Chanhassen Dinner Theatres offers a quiet 'Camelot' where Guenevere rules the day

Bernadette Pollard

Bernadette Pollard

Michael Brindisi has directed Camelot three times in 26 years. The appetite of Chanhassen Dinner Theatres’ audiences for traditional fare has given the company’s artistic director an intimate familiarity with this musical. Brindisi keeps a tight focus on the story’s resonant moral themes, despite some challenges presented by the material and some distractions created by questionable production decisions.

Chanhassen Dinner Theatres

Lerner and Loewe based this medieval musical (1960) on T.H. White’s novel The Once and Future King (1958), a long and probing tome that portrays Arthur, Lancelot, and Guenevere as complex, adult human beings weighing the good of society against their own personal longings.

The novel’s main conflicts are admirably distilled, though it sometimes feels like the writer (Lerner) and composer (Loewe) are wrestling with the constraints of their form: Weighty discussions are interrupted by sprightly (albeit sublime) musical numbers. Brindisi handles these shifts in tone using careful direction — with a troubled glance here, a telling pause there, we’re reminded of the stakes these characters face while they sing their droll songs of chivalry.

Helen Anker’s Guenevere is so exquisitely poised, it’s like she was born into the role. Pitch-perfect in both singing and acting, Anker virtually writes a textbook on how to play this classic queen, despite the fact that “Jenny” gets short shrift in the script. Unfortunately, the two actors flanking Anker aren’t quite as magisterial.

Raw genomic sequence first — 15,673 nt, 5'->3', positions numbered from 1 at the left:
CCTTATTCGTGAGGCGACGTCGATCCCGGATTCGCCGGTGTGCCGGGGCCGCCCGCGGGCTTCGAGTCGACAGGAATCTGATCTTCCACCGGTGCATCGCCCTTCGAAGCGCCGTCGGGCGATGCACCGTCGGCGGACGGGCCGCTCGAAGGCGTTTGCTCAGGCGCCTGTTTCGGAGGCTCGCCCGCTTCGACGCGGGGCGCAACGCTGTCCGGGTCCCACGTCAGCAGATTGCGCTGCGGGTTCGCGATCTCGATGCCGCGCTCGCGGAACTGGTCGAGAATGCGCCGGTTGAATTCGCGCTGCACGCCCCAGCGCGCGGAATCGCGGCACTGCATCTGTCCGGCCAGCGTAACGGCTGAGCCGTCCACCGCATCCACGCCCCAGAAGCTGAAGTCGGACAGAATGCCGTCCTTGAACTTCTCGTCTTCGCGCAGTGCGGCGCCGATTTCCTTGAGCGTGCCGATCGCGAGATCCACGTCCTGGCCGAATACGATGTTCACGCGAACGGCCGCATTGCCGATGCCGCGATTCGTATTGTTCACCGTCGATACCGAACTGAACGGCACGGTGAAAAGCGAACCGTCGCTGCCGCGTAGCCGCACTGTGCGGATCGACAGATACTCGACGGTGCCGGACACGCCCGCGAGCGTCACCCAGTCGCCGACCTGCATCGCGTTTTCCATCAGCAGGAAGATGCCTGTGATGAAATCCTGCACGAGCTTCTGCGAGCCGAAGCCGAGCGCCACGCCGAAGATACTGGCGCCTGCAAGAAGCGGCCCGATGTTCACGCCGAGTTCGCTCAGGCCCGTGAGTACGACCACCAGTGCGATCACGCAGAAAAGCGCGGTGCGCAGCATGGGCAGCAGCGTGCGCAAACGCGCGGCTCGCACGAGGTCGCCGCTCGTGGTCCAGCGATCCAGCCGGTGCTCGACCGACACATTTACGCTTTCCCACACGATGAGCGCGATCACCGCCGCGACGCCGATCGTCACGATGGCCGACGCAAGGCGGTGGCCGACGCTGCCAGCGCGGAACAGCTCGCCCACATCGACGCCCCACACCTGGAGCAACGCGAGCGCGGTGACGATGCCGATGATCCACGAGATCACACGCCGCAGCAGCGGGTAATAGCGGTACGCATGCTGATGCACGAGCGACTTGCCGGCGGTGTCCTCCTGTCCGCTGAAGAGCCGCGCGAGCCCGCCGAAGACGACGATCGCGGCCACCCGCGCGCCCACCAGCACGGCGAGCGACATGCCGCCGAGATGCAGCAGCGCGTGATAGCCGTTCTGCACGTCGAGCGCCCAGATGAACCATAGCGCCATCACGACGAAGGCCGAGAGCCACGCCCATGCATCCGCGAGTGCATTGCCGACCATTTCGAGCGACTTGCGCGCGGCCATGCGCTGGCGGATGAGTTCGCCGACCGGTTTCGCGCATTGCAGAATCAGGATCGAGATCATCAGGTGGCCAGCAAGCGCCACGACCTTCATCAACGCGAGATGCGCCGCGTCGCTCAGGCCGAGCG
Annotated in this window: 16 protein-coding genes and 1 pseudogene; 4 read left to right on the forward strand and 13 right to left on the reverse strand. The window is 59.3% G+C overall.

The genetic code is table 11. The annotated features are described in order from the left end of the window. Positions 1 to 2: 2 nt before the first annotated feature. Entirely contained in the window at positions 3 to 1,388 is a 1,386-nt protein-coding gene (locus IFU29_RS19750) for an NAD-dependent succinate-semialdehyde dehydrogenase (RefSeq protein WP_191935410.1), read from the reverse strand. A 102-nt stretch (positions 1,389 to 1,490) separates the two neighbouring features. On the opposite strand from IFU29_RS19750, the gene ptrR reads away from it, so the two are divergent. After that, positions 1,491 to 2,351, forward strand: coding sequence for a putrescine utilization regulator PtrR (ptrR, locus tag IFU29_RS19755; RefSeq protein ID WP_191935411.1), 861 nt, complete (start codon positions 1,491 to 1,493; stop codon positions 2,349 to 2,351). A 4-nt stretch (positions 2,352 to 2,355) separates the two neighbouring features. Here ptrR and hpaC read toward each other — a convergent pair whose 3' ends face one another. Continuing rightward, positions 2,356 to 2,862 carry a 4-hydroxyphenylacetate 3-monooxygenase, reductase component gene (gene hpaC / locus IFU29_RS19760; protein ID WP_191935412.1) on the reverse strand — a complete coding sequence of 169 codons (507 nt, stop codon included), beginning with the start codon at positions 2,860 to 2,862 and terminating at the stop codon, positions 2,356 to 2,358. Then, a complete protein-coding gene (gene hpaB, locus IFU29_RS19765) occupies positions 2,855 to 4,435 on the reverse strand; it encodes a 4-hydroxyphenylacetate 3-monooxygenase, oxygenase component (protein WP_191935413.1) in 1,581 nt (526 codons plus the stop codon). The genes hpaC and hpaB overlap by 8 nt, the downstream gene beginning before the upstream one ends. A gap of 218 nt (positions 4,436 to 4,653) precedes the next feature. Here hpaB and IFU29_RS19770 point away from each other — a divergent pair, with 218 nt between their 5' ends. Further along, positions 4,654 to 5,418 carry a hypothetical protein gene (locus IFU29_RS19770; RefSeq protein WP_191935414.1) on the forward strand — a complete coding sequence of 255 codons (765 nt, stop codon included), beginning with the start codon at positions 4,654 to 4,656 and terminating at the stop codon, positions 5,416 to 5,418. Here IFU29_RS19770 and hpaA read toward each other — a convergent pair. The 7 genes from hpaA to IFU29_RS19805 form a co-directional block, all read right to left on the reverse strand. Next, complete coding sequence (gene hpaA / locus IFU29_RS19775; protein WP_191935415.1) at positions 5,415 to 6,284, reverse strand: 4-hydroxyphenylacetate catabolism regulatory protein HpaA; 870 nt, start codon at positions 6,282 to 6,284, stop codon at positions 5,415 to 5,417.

Keith Rice succeeds in portraying Arthur as a fundamentally decent man who inspires his wife’s admiration if not her ardor. Still, when times get troubled Rice tends to default to a stock grimace that makes it seem as if he needs Merlyn (David Anthony Brinkley) to whip up some magical Miralax.

Meanwhile, Aleks Knezevich seems lost as Lancelot, especially once the character develops beyond the callow boasting that allows Knezevich to essentially reprise his role as Gaston in Beauty and the Beast. There could not be less sexual tension between the confident Anker and the blankly pining Knezevich.

There are some goofy production choices, including the decision to stage the jousting scene as a sort of interpretive dance-off. Choreographer Tamara Kangas Erickson does better with lithe Renee Guittar as the seductive spirit Nimue, though her mossy bodysuit looks like something Merce Cunningham might lounge around in at deer camp.

The show is most compelling in quiet moments: when Arthur works out the inconvenient truth that leadership means sacrifice, when Guenevere casts a sly eye across the stage, when Lancelot is overcome by his realization of the miraculous gifts God has given him. Ultimately, the absorbing gravity of its storytelling makes this a Camelot worth visiting.


Chanhassen Dinner Theatres
501 W. 78th St., Chanhassen
952-934-1525; through February 25